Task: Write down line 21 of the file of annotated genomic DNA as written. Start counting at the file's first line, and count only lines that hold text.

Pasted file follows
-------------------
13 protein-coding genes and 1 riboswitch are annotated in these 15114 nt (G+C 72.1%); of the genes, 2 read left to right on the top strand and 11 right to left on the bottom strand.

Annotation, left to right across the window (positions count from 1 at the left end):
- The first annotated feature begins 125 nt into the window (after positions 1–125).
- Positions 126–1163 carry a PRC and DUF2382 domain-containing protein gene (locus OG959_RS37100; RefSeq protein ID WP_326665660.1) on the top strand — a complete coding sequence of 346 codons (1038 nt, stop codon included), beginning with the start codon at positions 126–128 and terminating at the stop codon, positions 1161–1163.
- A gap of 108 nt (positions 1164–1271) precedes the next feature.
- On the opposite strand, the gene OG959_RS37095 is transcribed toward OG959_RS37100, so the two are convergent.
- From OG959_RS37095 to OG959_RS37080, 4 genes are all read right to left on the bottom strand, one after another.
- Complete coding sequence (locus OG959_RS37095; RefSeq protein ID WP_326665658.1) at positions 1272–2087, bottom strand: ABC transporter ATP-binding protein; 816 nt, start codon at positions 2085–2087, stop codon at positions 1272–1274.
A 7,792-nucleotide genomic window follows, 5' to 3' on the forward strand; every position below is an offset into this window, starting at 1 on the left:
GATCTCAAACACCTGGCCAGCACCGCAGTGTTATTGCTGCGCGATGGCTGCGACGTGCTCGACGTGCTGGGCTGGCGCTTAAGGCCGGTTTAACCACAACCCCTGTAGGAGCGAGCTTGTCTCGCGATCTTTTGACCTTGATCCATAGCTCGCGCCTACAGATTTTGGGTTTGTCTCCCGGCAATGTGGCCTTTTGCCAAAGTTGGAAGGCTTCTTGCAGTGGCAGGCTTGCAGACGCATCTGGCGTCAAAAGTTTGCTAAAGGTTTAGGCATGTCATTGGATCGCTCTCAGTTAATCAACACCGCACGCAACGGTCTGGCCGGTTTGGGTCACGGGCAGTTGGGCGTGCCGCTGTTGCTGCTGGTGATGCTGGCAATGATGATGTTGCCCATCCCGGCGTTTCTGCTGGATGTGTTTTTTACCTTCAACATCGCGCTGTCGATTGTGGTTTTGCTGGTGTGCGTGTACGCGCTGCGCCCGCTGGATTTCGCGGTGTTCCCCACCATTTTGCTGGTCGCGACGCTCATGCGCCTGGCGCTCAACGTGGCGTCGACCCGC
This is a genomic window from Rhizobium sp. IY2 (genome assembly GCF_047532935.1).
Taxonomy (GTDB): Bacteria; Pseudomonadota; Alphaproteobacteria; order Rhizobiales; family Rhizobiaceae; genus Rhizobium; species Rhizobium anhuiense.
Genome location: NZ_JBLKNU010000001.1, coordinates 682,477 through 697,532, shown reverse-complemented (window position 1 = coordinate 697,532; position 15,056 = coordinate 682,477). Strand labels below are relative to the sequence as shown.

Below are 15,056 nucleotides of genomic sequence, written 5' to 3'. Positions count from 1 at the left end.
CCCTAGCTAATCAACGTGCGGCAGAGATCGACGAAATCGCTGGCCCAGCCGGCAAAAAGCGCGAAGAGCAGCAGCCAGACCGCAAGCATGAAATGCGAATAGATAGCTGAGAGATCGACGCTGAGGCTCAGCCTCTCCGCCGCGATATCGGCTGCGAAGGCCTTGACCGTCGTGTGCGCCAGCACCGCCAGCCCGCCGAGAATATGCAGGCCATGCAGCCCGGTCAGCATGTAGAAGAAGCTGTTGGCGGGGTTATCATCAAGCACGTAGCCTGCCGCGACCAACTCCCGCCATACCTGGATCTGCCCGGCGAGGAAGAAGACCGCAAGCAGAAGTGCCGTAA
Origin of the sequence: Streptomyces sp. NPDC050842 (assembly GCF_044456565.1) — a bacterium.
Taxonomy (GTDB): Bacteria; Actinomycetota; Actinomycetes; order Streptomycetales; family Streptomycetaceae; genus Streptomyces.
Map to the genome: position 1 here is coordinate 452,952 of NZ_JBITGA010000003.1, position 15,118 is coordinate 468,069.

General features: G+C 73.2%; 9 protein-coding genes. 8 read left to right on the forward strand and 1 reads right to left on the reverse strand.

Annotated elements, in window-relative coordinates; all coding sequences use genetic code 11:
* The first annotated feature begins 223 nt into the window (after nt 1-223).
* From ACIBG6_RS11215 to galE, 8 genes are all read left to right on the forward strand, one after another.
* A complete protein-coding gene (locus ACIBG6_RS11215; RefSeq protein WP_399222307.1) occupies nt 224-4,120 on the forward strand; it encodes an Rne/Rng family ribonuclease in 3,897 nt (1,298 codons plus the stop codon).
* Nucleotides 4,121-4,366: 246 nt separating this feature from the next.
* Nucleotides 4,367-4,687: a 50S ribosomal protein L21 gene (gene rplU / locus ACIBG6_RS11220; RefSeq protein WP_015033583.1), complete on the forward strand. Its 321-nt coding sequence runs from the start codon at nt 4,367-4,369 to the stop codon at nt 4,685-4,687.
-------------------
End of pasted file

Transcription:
* The first annotated feature begins 223 nt into the window (after nt 1-223).